An Examination of an Online Tutoring Program’s Impact on Low-Achieving Middle School Students’ Mathematics Achievement

Shanan Chappell, Pamela Arnold, John Nunnery, Melva Grant


The purpose of this mixed methods study was to determine the impact of synchronous online tutoring services on struggling middle school students’ mathematics achievement. The online tutoring was provided as a response to intervention (RTI) Tier 3 support (intensive, individualized intervention) in schools implementing a school-wide mathematics program that addresses Tier 1 (high-quality classroom instruction) and Tier 2 (small group interventions). We employed quasi-experimental, within- and between-group designs to examine impacts for 119 students in two schools to measure the tutoring’s impact on mathematics assessment scores. We also conducted qualitative analyses of student and tutor postsession commentary. The findings suggest that the tutoring contributed to statistically significant gains in student assessment scores postintervention. Online tutors’ descriptions of their practice centered on ongoing progress monitoring of student learning, delivery of guided practice to students, the use of multiple explanations and representations of target concepts. Student perceptions of the online tutoring were predominately positive in nature.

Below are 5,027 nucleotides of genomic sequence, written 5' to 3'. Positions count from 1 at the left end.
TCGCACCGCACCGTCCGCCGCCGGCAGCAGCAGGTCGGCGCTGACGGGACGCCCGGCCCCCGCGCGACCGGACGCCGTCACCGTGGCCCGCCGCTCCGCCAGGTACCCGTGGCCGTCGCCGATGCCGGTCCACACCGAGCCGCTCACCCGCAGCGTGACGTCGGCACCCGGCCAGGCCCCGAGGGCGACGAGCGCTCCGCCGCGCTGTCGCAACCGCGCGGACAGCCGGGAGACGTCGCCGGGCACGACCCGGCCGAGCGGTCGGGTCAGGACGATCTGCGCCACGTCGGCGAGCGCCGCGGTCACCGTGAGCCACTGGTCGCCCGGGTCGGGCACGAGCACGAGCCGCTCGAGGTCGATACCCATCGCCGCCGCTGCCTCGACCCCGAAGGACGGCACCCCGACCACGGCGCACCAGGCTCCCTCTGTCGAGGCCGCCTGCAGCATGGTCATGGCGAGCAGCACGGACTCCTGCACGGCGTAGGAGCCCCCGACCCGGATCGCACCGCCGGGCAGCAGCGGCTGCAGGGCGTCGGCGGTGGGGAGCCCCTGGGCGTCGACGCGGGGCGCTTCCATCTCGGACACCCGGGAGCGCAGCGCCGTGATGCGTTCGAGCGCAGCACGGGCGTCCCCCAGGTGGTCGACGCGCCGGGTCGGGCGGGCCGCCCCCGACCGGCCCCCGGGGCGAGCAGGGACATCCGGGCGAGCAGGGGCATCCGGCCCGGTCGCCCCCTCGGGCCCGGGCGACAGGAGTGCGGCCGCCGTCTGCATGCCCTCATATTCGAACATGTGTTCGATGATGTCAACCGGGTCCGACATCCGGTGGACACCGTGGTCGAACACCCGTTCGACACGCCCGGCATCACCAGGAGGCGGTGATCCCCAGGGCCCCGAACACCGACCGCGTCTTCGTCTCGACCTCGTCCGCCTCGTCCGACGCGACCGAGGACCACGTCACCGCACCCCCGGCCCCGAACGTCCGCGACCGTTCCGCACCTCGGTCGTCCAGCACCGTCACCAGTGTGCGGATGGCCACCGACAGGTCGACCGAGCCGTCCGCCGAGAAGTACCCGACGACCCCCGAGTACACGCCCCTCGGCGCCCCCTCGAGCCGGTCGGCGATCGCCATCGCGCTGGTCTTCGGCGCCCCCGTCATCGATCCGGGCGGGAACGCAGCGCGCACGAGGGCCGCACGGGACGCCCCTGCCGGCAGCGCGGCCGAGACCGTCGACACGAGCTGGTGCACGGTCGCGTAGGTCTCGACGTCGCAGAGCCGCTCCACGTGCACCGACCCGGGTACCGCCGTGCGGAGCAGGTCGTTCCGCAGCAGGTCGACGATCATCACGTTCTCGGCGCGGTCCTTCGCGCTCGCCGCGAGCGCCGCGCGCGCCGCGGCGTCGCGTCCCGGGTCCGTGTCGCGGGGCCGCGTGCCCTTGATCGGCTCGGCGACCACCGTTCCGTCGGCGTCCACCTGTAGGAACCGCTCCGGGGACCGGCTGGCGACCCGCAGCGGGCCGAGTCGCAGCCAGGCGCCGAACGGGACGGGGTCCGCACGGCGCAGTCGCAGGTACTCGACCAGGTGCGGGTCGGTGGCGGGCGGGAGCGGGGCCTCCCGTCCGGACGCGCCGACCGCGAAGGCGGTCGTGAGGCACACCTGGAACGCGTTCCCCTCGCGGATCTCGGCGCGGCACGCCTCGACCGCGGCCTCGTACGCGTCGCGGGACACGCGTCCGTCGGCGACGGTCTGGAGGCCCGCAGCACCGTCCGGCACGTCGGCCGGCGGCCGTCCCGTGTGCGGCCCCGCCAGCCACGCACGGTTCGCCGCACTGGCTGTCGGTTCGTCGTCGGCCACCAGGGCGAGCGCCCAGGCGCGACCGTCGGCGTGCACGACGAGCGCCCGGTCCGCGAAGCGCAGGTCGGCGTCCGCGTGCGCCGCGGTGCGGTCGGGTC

Mathematics; online tutoring; middle school

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